The number of slum dwellers in developing countries is increasing and will continue to rise in the near future.
An estimated 828 million people live in slum conditions, compared to 657 million in 1990. Africa’s urban population is expected to triple to 1.23 billion between 2010 and 2050. Urban areas will account for 83.5% of Africa’s population growth during this period.
Growing evidence indicates that the WASH sector will be affected by climate change through the impacts of floods, droughts or extreme rainfall events, challenging daily operations and long-term planning.
This creates a need for service providers to increase the robustness of their systems, including adapting asset management approaches to address impacts of reduced or increased water capacity within networks, managing non-revenue water to increase water capacity, and constructing water and sanitation infrastructure to ensure limited environmental impact. Of the world’s 27 megacities, 18 are thought to be particularly vulnerable to the effects of climate change such as increased sea levels and stronger winds displacing population in these areas.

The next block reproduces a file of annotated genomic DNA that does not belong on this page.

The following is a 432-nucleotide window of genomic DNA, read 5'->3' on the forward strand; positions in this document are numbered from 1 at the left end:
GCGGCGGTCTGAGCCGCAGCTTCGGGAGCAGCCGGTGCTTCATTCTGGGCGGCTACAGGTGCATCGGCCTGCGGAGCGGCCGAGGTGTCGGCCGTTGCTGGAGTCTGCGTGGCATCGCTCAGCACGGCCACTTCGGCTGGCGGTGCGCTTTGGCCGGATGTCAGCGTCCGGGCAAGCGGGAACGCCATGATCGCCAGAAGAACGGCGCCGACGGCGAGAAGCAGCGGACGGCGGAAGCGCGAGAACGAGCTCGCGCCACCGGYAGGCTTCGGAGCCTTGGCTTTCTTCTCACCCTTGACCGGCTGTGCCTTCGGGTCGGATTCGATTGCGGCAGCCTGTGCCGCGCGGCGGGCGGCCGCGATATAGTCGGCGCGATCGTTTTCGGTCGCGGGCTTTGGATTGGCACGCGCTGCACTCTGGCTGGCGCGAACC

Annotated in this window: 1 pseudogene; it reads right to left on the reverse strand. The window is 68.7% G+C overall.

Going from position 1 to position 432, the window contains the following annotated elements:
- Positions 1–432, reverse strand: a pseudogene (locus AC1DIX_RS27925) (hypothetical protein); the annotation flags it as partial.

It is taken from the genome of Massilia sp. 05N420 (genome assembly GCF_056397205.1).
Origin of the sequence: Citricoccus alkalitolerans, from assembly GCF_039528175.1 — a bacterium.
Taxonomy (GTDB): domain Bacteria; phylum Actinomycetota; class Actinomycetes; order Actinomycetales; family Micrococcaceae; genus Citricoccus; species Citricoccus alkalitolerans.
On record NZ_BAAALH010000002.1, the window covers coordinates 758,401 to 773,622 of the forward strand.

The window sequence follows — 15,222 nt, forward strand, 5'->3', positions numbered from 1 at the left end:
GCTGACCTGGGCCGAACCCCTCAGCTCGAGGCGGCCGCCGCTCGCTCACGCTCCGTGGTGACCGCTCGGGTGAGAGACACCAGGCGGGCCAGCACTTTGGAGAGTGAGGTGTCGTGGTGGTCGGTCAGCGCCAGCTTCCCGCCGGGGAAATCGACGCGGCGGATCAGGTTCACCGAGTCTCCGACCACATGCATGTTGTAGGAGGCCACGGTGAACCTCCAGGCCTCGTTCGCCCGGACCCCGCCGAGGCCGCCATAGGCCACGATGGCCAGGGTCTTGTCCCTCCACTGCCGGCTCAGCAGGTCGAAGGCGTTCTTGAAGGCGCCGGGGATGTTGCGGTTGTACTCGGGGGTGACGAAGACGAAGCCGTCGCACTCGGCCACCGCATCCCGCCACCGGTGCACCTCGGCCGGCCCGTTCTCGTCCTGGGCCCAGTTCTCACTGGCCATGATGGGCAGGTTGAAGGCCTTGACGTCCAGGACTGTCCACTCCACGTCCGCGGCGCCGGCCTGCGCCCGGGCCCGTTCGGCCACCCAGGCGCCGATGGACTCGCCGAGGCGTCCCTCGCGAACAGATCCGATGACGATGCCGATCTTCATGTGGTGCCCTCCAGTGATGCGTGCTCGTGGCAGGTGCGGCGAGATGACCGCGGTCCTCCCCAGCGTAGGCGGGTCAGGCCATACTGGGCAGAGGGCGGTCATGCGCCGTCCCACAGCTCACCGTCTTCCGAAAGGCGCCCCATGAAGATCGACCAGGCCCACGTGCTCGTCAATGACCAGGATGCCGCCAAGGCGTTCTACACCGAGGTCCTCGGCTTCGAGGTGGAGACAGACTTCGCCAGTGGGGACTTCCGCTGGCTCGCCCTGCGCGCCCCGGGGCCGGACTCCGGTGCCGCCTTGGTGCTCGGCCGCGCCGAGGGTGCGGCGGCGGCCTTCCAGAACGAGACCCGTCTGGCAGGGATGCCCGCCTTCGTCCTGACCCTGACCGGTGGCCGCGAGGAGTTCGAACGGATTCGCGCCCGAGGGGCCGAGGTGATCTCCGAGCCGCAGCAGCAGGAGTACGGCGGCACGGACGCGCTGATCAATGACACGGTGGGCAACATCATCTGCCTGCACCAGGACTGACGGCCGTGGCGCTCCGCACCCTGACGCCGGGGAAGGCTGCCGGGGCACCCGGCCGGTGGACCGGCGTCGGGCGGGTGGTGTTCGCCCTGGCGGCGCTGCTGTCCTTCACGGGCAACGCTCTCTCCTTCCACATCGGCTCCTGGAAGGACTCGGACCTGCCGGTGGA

Income and capital poverty
Research into improving service delivery to the urban poor found that poor households find it difficult to pay upfront connection fees and monthly bills.
43% of Africa’s urban population live below the poverty line, increasing to over 50% in several sub-Saharan countries. The richest 20% of the population in sub-Saharan Africa are almost five times more likely to use an improved sanitation facility than the poorest 20%.
There is commonly a lack of political will among politicians to prioritise water and sanitation, and with insufficient political will, urban governance deficiencies continue to affect most African cities.
Politics in African and South Asian countries is often linked to the pervasive use of patronage in retaining control of the state. This occasions politically motivated interference in public and parastatal WASH entities in areas such as senior management appointments, tariff setting and regulation, especially around the time of elections.